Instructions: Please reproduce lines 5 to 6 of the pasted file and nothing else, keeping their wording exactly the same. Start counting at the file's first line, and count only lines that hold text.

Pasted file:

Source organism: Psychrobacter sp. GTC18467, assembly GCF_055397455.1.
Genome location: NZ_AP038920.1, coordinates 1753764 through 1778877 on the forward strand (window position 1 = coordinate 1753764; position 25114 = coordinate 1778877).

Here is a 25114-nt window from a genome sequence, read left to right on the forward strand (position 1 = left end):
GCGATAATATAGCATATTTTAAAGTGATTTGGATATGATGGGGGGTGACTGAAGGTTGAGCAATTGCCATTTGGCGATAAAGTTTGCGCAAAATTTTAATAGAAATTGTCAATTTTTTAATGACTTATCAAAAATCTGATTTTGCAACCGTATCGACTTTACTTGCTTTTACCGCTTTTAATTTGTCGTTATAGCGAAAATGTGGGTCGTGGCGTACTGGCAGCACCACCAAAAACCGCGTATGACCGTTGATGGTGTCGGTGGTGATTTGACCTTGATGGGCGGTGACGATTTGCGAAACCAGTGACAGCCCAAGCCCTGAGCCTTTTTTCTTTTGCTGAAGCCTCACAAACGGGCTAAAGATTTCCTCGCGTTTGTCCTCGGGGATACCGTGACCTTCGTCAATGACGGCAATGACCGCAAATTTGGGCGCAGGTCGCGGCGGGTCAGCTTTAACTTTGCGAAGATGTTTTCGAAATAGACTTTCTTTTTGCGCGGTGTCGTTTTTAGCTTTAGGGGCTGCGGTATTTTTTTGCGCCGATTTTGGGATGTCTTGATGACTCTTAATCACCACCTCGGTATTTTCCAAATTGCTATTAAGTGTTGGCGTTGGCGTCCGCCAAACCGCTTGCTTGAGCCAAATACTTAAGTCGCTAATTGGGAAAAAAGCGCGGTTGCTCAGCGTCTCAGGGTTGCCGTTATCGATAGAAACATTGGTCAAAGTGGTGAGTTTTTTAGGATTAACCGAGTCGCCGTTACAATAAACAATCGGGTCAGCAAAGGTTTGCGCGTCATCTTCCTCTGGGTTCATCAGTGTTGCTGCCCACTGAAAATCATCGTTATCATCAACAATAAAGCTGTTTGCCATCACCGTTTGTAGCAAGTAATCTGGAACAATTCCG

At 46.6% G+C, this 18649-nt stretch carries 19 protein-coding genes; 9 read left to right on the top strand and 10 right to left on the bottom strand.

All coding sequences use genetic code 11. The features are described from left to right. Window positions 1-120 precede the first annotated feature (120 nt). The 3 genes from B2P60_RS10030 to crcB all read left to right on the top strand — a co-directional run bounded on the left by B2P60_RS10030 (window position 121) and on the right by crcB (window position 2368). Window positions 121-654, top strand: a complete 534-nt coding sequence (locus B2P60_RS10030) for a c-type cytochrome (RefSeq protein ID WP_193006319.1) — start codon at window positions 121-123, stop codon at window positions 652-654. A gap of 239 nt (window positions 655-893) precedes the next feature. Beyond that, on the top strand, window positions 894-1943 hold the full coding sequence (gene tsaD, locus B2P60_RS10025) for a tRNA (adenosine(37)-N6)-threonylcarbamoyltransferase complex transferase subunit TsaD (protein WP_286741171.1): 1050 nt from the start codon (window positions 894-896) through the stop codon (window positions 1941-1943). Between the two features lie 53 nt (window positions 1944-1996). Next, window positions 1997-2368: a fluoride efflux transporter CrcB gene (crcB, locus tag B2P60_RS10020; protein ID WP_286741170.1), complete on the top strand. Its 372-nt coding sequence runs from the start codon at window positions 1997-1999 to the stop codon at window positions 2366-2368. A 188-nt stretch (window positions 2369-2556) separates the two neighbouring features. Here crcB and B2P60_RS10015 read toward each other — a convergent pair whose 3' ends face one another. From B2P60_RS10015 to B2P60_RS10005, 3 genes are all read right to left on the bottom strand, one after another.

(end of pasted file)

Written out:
At 46.6% G+C, this 18649-nt stretch carries 19 protein-coding genes; 9 read left to right on the top strand and 10 right to left on the bottom strand.

All coding sequences use genetic code 11. The features are described from left to right. Window positions 1-120 precede the first annotated feature (120 nt). The 3 genes from B2P60_RS10030 to crcB all read left to right on the top strand — a co-directional run bounded on the left by B2P60_RS10030 (window position 121) and on the right by crcB (window position 2368). Window positions 121-654, top strand: a complete 534-nt coding sequence (locus B2P60_RS10030) for a c-type cytochrome (RefSeq protein ID WP_193006319.1) — start codon at window positions 121-123, stop codon at window positions 652-654. A gap of 239 nt (window positions 655-893) precedes the next feature. Beyond that, on the top strand, window positions 894-1943 hold the full coding sequence (gene tsaD, locus B2P60_RS10025) for a tRNA (adenosine(37)-N6)-threonylcarbamoyltransferase complex transferase subunit TsaD (protein WP_286741171.1): 1050 nt from the start codon (window positions 894-896) through the stop codon (window positions 1941-1943). Between the two features lie 53 nt (window positions 1944-1996). Next, window positions 1997-2368: a fluoride efflux transporter CrcB gene (crcB, locus tag B2P60_RS10020; protein ID WP_286741170.1), complete on the top strand. Its 372-nt coding sequence runs from the start codon at window positions 1997-1999 to the stop codon at window positions 2366-2368. A 188-nt stretch (window positions 2369-2556) separates the two neighbouring features. Here crcB and B2P60_RS10015 read toward each other — a convergent pair whose 3' ends face one another. From B2P60_RS10015 to B2P60_RS10005, 3 genes are all read right to left on the bottom strand, one after another.